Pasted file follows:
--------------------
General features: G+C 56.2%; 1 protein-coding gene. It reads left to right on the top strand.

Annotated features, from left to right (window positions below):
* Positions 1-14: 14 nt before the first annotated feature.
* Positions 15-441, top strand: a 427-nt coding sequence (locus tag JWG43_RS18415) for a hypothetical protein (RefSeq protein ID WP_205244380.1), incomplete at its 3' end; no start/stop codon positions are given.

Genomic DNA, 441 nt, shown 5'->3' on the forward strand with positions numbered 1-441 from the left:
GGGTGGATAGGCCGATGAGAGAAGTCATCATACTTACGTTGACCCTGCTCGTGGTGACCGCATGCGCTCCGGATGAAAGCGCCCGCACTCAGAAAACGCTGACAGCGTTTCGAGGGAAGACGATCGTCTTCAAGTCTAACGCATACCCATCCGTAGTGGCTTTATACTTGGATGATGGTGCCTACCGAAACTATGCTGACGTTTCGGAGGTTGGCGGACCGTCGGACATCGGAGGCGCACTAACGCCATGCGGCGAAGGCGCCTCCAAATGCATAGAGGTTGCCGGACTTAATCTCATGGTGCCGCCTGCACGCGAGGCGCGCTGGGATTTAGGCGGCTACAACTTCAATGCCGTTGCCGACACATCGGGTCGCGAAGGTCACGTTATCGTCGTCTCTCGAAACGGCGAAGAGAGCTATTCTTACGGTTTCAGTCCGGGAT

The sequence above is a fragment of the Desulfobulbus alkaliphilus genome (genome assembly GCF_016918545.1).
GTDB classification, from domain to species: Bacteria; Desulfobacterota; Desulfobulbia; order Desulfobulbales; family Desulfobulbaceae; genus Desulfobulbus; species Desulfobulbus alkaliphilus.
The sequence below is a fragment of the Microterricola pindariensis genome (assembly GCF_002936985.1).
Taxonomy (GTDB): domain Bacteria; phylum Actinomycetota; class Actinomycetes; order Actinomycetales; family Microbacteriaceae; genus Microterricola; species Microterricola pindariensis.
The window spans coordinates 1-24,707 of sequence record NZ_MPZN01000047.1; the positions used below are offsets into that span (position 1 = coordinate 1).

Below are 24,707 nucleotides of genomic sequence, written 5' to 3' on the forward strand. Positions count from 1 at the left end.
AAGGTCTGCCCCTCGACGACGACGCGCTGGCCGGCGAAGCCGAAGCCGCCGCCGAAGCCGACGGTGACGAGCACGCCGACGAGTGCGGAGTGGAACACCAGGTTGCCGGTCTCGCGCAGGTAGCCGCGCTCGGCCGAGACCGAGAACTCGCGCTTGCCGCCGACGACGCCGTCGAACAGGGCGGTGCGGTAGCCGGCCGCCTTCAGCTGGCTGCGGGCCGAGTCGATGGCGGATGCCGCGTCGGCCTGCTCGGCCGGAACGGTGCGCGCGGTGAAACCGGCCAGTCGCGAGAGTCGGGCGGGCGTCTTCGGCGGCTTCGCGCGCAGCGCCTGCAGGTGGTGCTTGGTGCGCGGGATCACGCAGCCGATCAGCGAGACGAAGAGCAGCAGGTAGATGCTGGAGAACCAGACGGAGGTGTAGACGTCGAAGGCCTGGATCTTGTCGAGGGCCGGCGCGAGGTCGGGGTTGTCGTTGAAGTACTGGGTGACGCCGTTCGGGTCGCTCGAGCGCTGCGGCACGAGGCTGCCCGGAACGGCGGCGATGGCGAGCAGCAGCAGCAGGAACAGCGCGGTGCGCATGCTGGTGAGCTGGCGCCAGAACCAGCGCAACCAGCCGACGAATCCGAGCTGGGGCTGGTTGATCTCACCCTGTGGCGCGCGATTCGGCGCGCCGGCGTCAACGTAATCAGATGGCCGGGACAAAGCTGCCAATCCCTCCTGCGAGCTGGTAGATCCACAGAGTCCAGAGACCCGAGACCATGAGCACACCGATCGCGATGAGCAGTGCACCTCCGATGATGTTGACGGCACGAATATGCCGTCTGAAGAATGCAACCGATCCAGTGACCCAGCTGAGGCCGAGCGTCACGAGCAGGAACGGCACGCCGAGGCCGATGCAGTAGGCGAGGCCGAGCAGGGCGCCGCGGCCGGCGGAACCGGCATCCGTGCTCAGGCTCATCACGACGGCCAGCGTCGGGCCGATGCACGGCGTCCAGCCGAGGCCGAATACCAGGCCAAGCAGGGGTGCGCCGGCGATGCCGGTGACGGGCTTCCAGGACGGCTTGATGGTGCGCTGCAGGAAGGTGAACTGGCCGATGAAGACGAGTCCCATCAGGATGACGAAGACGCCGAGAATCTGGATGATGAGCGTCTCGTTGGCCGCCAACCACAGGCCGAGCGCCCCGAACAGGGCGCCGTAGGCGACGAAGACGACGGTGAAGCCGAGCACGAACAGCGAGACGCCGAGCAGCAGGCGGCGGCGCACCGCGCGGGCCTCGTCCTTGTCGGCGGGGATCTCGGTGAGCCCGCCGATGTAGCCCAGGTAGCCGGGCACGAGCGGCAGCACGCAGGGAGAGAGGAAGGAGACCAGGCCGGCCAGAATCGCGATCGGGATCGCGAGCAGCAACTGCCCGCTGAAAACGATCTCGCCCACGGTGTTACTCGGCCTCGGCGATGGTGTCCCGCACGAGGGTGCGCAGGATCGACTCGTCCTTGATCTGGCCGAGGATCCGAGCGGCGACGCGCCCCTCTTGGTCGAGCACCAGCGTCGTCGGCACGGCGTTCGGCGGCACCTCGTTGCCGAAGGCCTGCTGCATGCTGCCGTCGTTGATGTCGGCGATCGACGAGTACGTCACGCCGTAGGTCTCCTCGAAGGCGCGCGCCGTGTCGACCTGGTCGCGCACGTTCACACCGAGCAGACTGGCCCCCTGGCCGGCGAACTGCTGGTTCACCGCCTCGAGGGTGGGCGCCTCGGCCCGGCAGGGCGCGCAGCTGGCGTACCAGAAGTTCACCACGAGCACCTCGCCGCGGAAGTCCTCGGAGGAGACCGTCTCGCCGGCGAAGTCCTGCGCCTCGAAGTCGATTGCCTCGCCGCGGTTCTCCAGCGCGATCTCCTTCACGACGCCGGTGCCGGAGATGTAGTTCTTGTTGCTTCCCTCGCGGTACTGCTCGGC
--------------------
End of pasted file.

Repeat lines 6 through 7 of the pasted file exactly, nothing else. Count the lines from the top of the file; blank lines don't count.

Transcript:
GGGTGGATAGGCCGATGAGAGAAGTCATCATACTTACGTTGACCCTGCTCGTGGTGACCGCATGCGCTCCGGATGAAAGCGCCCGCACTCAGAAAACGCTGACAGCGTTTCGAGGGAAGACGATCGTCTTCAAGTCTAACGCATACCCATCCGTAGTGGCTTTATACTTGGATGATGGTGCCTACCGAAACTATGCTGACGTTTCGGAGGTTGGCGGACCGTCGGACATCGGAGGCGCACTAACGCCATGCGGCGAAGGCGCCTCCAAATGCATAGAGGTTGCCGGACTTAATCTCATGGTGCCGCCTGCACGCGAGGCGCGCTGGGATTTAGGCGGCTACAACTTCAATGCCGTTGCCGACACATCGGGTCGCGAAGGTCACGTTATCGTCGTCTCTCGAAACGGCGAAGAGAGCTATTCTTACGGTTTCAGTCCGGGAT

The sequence above is a fragment of the Desulfobulbus alkaliphilus genome (genome assembly GCF_016918545.1).